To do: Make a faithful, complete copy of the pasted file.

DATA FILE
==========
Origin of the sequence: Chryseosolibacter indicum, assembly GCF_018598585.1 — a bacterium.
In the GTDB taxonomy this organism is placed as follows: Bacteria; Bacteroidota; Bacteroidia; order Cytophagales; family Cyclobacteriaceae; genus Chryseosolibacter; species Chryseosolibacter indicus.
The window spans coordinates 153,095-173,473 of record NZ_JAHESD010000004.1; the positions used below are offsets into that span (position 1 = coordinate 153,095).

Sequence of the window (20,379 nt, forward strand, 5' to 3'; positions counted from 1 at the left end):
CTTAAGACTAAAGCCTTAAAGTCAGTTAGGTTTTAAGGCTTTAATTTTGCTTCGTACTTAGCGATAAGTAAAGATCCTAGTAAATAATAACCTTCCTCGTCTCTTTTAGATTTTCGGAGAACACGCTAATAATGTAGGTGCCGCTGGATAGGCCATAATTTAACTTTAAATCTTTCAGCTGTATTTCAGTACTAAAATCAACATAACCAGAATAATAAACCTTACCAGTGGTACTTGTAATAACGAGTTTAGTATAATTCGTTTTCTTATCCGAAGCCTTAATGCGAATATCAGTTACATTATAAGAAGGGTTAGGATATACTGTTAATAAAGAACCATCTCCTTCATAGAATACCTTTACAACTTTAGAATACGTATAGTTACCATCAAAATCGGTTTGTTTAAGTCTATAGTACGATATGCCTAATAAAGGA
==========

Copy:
Origin of the sequence: Chryseosolibacter indicum, assembly GCF_018598585.1 — a bacterium.
In the GTDB taxonomy this organism is placed as follows: Bacteria; Bacteroidota; Bacteroidia; order Cytophagales; family Cyclobacteriaceae; genus Chryseosolibacter; species Chryseosolibacter indicus.
The window spans coordinates 153,095-173,473 of record NZ_JAHESD010000004.1; the positions used below are offsets into that span (position 1 = coordinate 153,095).

Sequence of the window (20,379 nt, forward strand, 5' to 3'; positions counted from 1 at the left end):
CTTAAGACTAAAGCCTTAAAGTCAGTTAGGTTTTAAGGCTTTAATTTTGCTTCGTACTTAGCGATAAGTAAAGATCCTAGTAAATAATAACCTTCCTCGTCTCTTTTAGATTTTCGGAGAACACGCTAATAATGTAGGTGCCGCTGGATAGGCCATAATTTAACTTTAAATCTTTCAGCTGTATTTCAGTACTAAAATCAACATAACCAGAATAATAAACCTTACCAGTGGTACTTGTAATAACGAGTTTAGTATAATTCGTTTTCTTATCCGAAGCCTTAATGCGAATATCAGTTACATTATAAGAAGGGTTAGGATATACTGTTAATAAAGAACCATCTCCTTCATAGAATACCTTTACAACTTTAGAATACGTATAGTTACCATCAAAATCGGTTTGTTTAAGTCTATAGTACGATATGCCTAATAAAGGA